The life history, use and socio-economics of the edible stinkbug encosternum delegorguei (Hemiptera: Tessaratomidae), in South Africa
Dzerefos, Catherine Maria
Entomophagy, the consumption of insects, has attracted interest as a low input minilivestock with good nutritional value. The inflated stinkbug, Encosternum delegorguei, is an appetizing food, a hangover cure and a trade item in South Africa, Malawi and Zimbabwe yet very little is known about it. This study comprehensively integrates plant aspects (food and shelter) and insect biology (distribution, life cycle and fecundity) with socio-economic and conservation aspects. Firstly, E. delegorguei was observed in outdoor insectaries where it exhibited reproductive winter diapause and declining abdominal fat content attributed to non-feeding. In spring (September) E. delegorguei fed on Combretum imberbe, Combretum molle (Combretaceae), Peltophorum africanum (Fabaceae), and to a lesser degree on Dodonaea viscosa (Sapindaceae) and the grass Pennisetum clandestinum (Poaceae). Copulation occurred during October/November but eclosion was reduced by the egg parasitoid wasp, Anastatus sp. Secondly, structured interview schedules with 106 harvesters indicated that an estimated total of 3803 + 43.4 kg (mean+S.E.) dry stinkbugs was harvested with an annual gross per capita income of =US$ 345. In South Africa stinkbugs are consumed by two locally separate ethnic groups the Vhavenda and Mapulana, with a third group, the Bolobedu selling them. Ethnic differences in nomenclature and oral history, methods of collection and preparation, as well as perceptions pertaining to availability were documented between the three groups. Damage to host trees occurred when harvesters poached from pine plantations or private land, whereas, in communal-lands, sustainable methods proliferated. Using a regional maximum entropy modelling method (MAXENT) on winter locations of E. delegorguei known to harvesters, current and future distribution scenarios were identified. Winter precipitation and to a lesser degree summer precipitation and winter temperature were key climatic variables limiting the regional distribution of E. delegorguei. Moreover, potential new sites unknown to harvesters or areas where minilivestock initiatives could be piloted have been highlighted for further investigation. Opportunities to reduce impediments to collection and trade are discussed in a sustainable framework. For example legitimisation of harvesting and introduction of a collection funnel to reduce conflicts with plantation, orchard and private land managers. Awareness and optimal use of beneficial bio-resources, such as E. delegorguei, could encourage community driven habitat stewardship.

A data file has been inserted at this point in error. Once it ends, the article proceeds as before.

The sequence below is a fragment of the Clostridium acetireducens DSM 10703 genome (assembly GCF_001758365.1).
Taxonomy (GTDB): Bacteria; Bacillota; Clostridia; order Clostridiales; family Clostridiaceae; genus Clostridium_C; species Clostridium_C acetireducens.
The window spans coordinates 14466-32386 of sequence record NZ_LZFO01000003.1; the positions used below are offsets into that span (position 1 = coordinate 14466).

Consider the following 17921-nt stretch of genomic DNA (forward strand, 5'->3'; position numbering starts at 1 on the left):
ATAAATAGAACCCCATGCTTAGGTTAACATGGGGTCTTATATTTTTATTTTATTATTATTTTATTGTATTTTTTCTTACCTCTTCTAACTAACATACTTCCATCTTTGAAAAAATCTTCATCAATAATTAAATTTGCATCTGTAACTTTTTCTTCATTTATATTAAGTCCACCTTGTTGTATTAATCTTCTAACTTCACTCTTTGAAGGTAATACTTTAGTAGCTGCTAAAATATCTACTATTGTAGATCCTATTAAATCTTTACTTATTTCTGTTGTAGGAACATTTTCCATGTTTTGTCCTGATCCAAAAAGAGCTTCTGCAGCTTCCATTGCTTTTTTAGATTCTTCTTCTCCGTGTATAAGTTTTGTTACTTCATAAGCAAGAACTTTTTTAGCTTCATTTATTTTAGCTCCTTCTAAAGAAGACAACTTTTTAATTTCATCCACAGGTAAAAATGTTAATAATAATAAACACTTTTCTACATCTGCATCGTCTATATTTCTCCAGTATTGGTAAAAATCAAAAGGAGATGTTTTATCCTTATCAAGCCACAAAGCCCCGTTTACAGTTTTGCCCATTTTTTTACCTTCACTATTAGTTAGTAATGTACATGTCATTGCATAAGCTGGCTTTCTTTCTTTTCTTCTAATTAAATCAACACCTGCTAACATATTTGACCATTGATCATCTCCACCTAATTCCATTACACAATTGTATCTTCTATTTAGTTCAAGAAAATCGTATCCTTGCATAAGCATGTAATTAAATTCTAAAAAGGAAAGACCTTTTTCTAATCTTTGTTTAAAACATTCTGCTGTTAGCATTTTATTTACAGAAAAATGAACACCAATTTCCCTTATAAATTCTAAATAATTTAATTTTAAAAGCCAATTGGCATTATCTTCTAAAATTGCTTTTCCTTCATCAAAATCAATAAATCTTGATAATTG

A thesis submitted to the Faculty of Science, University of the Witwatersrand, Johannesburg, in fulfilment of the requirements for the degree of Doctor of Philosophy. Johannesburg, 2014.